Building a Bridge to Your 'Grand Novel'


As a writer, you probably have your ‘grand novel’ (or fantasy series, or family saga, or whatever) sitting either on a shelf, or in a hard drive, or still forming in your imagination somewhere. I think most writers have this to some degree: that ‘perfect’ and usually lengthy piece which one day they hope and imagine will be published and read by millions.

Writers then have a kind of angst about whether or not that work will actually ever get written, or, if it already exists in some form, whether or not it will ever reach its destined audience. The usual frustration arises from glancing at the many apparently insurmountable obstacles between where they are now and the completion, publication and distribution of that work. The usual advice is to ‘Get writing’ - but the response is, more often than not, apathy and despair in the writer.

In this article, I’m going to briefly look at a different approach to getting to that goal. I’m going to do it by examining a model from the tried-and-tested world of information marketing, which has been with us for over a decade now.

Information marketers - that is, people who have and want to sell some kind of digital information product like an e-book or online course - are normally advised to construct a ‘product ladder’ as the primary vehicle to move new customers from low-value to high-value and as a way to routinely increase average ‘lifetime customer value’. What this means is something that you may have encountered yourself: first of all, they put out a ‘free report’ or short checklist or something which a prospect simply downloads in exchange for their email address; then that prospect is led on from that to a low-priced item, which then leads to a slightly higher-priced item, and so on, up to the largest and most expensive item at the top of the ‘ladder’. You have probably climbed such a ladder at least partway at some point yourself. The concept is that, instead of trying to sell the giant, high-cost thing at the top of the ladder to the public straight away, you draw them up a series of steps until they are ready to view and perhaps purchase it. A product ladder within the arena of information marketing, then, is defined as a coordinated series of products typically getting deeper and larger in terms of value of content, as well as escalating in perceived value and price.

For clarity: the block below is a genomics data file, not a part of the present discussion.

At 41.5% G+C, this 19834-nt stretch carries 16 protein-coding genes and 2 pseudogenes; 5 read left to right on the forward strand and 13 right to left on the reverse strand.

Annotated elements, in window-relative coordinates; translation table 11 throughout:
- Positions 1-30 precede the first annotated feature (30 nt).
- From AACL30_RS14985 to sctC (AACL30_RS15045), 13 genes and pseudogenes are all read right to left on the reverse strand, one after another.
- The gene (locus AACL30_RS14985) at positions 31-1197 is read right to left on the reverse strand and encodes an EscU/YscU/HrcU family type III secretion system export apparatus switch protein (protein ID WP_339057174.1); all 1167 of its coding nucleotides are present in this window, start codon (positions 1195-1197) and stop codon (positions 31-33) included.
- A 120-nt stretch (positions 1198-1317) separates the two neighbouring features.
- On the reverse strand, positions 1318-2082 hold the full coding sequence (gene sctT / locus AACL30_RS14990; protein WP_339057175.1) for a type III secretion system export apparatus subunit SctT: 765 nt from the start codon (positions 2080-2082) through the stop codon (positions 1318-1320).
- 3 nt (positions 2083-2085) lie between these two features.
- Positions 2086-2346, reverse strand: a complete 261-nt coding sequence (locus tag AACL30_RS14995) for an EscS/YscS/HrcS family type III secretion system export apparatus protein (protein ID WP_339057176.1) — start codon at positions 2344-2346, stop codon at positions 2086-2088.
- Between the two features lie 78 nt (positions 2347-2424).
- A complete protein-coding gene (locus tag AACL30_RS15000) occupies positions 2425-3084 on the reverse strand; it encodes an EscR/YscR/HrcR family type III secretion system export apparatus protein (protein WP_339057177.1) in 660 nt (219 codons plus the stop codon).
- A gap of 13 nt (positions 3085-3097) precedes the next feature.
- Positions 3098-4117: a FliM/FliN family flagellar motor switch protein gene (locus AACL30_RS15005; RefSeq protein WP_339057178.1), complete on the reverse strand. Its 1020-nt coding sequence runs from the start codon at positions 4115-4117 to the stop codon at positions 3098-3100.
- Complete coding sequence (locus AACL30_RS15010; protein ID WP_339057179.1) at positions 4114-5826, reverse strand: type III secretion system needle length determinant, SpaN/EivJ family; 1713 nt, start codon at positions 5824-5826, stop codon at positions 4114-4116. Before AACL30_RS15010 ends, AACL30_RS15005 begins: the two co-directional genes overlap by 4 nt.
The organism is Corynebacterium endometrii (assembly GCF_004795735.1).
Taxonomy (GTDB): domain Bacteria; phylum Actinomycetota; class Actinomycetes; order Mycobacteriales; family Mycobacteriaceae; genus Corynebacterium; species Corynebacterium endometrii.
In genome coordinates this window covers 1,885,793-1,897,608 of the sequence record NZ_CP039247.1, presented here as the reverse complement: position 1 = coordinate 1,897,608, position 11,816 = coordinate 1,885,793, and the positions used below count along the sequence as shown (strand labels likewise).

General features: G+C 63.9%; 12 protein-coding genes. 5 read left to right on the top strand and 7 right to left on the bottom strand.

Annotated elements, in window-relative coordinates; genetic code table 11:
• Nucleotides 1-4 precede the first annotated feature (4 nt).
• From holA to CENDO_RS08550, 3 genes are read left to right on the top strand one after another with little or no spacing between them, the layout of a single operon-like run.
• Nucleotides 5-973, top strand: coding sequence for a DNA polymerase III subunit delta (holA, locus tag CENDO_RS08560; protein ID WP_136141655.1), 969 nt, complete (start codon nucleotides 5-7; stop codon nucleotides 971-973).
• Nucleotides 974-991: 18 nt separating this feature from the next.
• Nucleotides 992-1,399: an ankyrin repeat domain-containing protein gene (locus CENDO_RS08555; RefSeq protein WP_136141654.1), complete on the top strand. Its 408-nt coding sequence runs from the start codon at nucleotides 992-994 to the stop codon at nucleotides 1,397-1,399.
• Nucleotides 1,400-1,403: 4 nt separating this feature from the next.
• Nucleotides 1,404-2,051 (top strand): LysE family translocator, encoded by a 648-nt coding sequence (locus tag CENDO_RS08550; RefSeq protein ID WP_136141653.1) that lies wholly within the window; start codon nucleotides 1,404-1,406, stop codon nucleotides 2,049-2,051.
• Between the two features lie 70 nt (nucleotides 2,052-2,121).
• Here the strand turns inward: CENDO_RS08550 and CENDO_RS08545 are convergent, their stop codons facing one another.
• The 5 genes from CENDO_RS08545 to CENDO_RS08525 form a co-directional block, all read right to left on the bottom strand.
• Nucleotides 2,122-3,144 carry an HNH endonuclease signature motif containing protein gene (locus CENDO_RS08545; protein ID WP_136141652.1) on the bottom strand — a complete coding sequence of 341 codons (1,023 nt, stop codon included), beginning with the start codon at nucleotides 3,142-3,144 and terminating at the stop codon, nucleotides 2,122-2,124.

Let’s imagine for a moment that your grand novel, in whatever shape it is in at the moment, is the thing at the top of one of these ‘ladders’. This is the item which you hope readers will buy, read and love - it is your legacy, the one piece of writing that you would like to be remembered for, the one thing that you are proudest of. It might be the longest, or it might not; it might be the most expensive, or perhaps not. It is, or will be, your best work, as far as you are concerned.

How can you build a ‘product ladder’ leading up to it?

We need to first look at what the professional info marketers do. Where this advice about product ladders typically falls apart in the world of marketing, is in the order marketers are taught to use when putting together the various products for their ladder. The way lots of them do it is from the top down - i.e. they start with their most expensive backend product (or the biggest backend product/offer they eventually want to have), and then pull-out pieces or chunks of that big backend product to create smaller products lower on their product ladder. Pulling-out more and more chunks, getting the content more and more focused, gives them a range of items all the way down to their ‘free offer’ that will be used to acquire new customers at the bottom of their ladder.

If you were to follow this advice as a writer, you would take chapters of your grand novel, your best work, and turn them into self-sufficient ‘mini-books’ of their own; then take sections out of those chapters and create short stories, perhaps; then take aspects of those short stories and create character studies or histories or maps or back stories about each. These smaller items would then be presented to prospective readers, perhaps for free. The idea would be that these glimpses, these snippets, would draw the readers deeper into your world, and further up the ladder: they would admire a map, then buy a short story, then indulge in small novel before committing themselves to the grand work at the top.